Rosencrantz and Guildenstern were minor characters in Shakespeare's Hamlet, courtiers used as a foil for Hamlet's feigned madness. In this scene, the person they're referring to is Hamlet himself, who has recently walked across the stage.

ROSENCRANTZ: Who was that?

GUlLDENSTERN: Didn't you know him?

ROS: He didn't know me.

GUlL: He didn't see you.

ROS: I didn't see him.

GUlL: We shall see. I hardly knew him, he's changed.

ROS: You could see that?

GUlL: Transformed.

ROS: How do you know?

GUlL: Inside and out.

ROS: I see.

GUlL: He's not himself.

ROS: He's changed.

GUlL: I could see that.


Glean what afflicts him.

ROS: Me?

GUlL: Him.

ROS: How?

GUlL: Question and answer. Old ways are the best ways.

ROS: He's afflicted.

GUlL: You question, I'll answer.

ROS: He's not himself, you know.

GUlL: I'm him, you see.


ROS: Who am I then?

GUlL: You're yourself.

ROS: And he's you?

GUlL: Not a bit of it.

ROS: Are you afflicted?

GUlL: That's the idea. Are you ready?

ROS: Let's go back a bit.

GUlL: I'm afflicted.

ROS: I see.

GUlL: Glean what afflicts me.

ROS: Right.

GUlL: Question and answer.

ROS: How should I begin?

GUlL: Address me.

ROS: My dear Guildenstern!

GUlL (quietly): You've forgotten -- haven't you?

ROS: My dear Rosencrantz!

GUlL (great control): I don't think you quite understand. What we are attempting is a hypothesis in which I answer for him, while you ask me questions.

ROS: Ah! Ready?

GUlL: You know what to do?

ROS: What?

GUlL: Are you stupid? . . .


ROS (starts up. Snaps fingers): Oh! You mean-you pretend to be him, and I ask you questions!

GUlL (dry): Very good.

ROS: You had me confused.

GUlL: I could see I had.

ROS: How should I begin?

GUlL: Address me.

They stand and face each other, posing.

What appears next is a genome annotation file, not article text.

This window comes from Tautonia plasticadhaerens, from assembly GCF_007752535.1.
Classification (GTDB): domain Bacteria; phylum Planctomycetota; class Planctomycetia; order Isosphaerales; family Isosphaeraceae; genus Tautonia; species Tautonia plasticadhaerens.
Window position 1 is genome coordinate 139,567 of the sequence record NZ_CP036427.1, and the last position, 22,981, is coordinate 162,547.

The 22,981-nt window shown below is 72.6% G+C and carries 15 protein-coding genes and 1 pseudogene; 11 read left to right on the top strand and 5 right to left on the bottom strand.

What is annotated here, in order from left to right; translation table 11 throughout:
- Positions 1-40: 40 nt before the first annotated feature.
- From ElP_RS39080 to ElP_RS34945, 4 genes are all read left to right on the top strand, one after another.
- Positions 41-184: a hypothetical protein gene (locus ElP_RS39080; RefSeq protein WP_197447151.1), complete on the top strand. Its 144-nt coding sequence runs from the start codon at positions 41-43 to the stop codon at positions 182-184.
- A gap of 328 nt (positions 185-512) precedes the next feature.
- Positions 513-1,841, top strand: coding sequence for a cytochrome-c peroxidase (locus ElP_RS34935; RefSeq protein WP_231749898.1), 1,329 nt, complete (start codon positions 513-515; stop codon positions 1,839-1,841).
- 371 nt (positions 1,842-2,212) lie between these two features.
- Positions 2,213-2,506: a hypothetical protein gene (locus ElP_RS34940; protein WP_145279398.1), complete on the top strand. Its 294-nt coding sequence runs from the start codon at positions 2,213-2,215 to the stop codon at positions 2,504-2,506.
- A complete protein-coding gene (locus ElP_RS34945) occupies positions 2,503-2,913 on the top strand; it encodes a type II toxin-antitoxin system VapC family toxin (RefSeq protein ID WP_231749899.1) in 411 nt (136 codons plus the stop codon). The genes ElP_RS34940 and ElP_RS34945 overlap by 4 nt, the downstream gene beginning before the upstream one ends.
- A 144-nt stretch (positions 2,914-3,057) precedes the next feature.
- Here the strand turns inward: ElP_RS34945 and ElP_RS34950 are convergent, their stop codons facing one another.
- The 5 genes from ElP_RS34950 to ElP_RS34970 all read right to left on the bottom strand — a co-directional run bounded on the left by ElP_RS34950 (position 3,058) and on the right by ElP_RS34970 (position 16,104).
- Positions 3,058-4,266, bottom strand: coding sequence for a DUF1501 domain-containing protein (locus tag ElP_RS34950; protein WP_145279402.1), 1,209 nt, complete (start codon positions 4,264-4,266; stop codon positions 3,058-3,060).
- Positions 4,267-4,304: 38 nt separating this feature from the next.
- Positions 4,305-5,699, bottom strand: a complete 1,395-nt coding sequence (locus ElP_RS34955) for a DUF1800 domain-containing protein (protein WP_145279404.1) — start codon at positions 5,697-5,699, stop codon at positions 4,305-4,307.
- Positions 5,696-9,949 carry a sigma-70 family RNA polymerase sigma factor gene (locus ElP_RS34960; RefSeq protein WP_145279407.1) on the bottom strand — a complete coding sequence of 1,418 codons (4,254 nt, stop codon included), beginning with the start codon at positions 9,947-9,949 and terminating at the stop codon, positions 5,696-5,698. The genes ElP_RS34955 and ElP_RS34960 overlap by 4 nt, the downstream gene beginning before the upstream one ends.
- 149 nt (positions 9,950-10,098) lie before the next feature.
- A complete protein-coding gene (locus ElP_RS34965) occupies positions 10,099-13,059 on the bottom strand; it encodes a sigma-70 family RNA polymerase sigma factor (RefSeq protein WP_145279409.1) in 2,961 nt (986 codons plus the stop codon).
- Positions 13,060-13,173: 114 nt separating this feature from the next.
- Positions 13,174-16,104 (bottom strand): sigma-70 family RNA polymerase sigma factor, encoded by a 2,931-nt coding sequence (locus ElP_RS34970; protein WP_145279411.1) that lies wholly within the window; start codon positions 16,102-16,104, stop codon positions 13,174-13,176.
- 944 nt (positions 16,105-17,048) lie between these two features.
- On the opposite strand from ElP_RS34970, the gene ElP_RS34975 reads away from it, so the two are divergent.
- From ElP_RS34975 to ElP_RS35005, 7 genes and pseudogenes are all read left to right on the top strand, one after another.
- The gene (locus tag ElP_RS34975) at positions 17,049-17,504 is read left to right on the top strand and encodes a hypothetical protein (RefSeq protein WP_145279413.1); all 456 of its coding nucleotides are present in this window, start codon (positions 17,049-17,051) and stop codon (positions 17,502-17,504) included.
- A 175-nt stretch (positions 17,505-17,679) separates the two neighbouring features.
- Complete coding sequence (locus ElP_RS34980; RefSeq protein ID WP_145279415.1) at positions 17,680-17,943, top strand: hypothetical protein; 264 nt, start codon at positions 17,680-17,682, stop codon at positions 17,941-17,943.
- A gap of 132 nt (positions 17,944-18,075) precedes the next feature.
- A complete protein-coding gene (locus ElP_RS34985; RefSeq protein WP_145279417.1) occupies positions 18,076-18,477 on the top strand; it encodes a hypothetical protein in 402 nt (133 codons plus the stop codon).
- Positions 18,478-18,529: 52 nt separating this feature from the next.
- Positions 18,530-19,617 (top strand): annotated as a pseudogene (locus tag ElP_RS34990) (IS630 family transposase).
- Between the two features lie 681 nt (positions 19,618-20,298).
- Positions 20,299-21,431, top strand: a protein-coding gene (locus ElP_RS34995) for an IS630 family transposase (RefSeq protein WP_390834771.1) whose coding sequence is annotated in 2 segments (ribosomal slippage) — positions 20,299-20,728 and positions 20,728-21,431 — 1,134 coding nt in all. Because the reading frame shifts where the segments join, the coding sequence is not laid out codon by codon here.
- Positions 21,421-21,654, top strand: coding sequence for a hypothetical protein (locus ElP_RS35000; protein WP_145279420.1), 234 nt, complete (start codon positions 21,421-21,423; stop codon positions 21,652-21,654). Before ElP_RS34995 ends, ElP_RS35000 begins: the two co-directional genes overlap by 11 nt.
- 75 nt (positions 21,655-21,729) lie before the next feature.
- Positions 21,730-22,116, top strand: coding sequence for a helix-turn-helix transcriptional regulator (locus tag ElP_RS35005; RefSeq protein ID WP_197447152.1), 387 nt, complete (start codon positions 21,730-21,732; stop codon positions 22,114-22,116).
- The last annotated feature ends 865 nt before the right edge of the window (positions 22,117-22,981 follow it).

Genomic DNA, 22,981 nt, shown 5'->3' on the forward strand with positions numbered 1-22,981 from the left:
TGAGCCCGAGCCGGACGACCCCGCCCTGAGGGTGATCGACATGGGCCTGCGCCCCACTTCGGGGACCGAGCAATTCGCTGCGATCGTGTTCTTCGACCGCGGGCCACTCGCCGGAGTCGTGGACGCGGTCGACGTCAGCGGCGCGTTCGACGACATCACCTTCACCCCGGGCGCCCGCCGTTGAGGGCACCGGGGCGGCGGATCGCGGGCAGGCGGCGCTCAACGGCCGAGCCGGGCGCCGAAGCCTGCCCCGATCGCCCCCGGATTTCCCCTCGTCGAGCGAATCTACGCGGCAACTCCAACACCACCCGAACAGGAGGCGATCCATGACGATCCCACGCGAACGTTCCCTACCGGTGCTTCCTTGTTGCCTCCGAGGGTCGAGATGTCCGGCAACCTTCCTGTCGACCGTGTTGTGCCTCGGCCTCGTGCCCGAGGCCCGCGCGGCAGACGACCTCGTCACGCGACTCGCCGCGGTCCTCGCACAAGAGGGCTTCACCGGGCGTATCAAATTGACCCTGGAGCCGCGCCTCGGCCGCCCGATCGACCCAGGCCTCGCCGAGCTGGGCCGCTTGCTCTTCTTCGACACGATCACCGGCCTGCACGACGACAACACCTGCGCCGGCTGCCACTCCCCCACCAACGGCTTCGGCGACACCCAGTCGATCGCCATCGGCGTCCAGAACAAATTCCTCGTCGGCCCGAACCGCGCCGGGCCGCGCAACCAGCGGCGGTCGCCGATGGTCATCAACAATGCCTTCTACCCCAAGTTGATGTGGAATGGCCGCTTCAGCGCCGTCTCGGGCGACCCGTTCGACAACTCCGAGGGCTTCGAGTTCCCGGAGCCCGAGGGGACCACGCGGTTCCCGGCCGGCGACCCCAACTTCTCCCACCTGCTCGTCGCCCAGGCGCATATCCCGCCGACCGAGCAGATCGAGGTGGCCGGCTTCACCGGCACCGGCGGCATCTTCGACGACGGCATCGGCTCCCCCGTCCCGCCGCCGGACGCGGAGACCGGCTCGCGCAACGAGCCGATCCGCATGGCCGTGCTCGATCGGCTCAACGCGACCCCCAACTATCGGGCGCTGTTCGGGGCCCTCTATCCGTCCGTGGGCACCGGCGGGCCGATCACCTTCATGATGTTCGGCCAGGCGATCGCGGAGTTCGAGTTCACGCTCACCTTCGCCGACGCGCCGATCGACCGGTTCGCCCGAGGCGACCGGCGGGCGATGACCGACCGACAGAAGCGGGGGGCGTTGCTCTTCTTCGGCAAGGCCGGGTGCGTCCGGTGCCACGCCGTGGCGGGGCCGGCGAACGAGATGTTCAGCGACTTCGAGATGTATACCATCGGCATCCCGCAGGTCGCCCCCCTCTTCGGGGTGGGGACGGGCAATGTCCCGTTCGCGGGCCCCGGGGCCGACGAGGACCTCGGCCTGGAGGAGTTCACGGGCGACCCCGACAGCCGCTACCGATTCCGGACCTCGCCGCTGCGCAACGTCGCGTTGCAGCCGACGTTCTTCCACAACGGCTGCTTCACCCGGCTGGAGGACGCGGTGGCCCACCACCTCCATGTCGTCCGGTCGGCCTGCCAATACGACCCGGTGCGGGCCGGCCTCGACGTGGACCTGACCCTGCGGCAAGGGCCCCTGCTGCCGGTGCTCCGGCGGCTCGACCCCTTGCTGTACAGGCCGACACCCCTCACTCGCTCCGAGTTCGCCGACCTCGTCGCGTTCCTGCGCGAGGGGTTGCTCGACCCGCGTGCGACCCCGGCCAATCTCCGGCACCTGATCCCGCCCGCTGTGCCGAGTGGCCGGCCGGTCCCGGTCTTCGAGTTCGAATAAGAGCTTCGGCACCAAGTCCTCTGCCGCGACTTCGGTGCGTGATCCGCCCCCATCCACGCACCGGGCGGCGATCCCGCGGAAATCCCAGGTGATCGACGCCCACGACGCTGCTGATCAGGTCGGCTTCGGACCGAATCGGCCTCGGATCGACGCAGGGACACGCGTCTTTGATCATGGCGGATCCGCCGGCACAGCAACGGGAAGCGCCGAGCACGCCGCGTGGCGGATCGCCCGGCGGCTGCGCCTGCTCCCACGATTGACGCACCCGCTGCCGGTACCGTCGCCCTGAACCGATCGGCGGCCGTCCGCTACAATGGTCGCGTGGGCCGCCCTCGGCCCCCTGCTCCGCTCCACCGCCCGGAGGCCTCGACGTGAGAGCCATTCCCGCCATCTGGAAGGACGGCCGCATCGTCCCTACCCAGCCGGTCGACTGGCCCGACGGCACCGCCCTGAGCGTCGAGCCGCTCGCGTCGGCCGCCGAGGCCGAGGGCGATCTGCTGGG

ROS: My honoured Lord!

GUlL: My dear Rosencrantz!


ROS: Am I pretending to be you, then?

GUlL: Certainly not. If you like. Shall we continue?

ROS: Question and answer.

GUlL: Right.

ROS: Right. My honoured lord!

GUlL: My dear fellow!

ROS: How are you?

GUlL: Afflicted!

ROS: Really? In what way?

GUlL: Transformed.

ROS: Inside or out?

GUlL: Both.

ROS: I see. (Pause.) Not much new there.

GUlL: Go into details. Delve. Probe the background, establish the situation.

ROS: So -- so your uncle is the king of Denmark?!

GUlL: And my father before him.

ROS: His father before him?

GUlL: No, my father before him. . . .

ROS: Let me get it straight. Your father was king. You were his only son. Your father dies. You are of age. Your uncle becomes king.

GUlL: Yes.

ROS: Unorthodox.

GUlL: Undid me.

ROS: Undeniable. Where were you?

GUlL: In Germany.

ROS: Usurpation, then.

GUlL: He slipped in.

ROS: Which reminds me.

GUlL: Well, it would.

ROS: I don't want to be personal.

GUlL: It's common knowledge.

ROS: Your mother's marriage.

GUlL: He slipped in.


ROS (lugubriously): His body was still warm.

GUlL: So was hers.

ROS: Extraordinary.

GUlL: Indecent.

ROS: Hasty.

GUlL: Suspicious.

ROS: It makes you think.

GUlL: Don't think I haven't thought of it.

ROS: And with her husband's brother.

GUlL: They were close.

ROS: She went to him--

GUlL: --Too close--

ROS: --for comfort.

GUlL: It looks bad.

ROS: It adds up.

GUlL: Incest to adultery.

ROS: Would you go so far?

GUlL: Never.

ROS: To sum up: your father, whom you love, dies, you are his heir, you come back to find that hardly was the corpse cold before his young brother popped onto his throne and into his sheets, thereby offending both legal and natural practice. Now why exactly are you behaving in this extraordinary manner?

GUlL: I can't imagine!


Source: Tom Stoppard, Rosencrantz and Guildenstern are Dead (New York: Grove Press, 1967) pp. 46-51.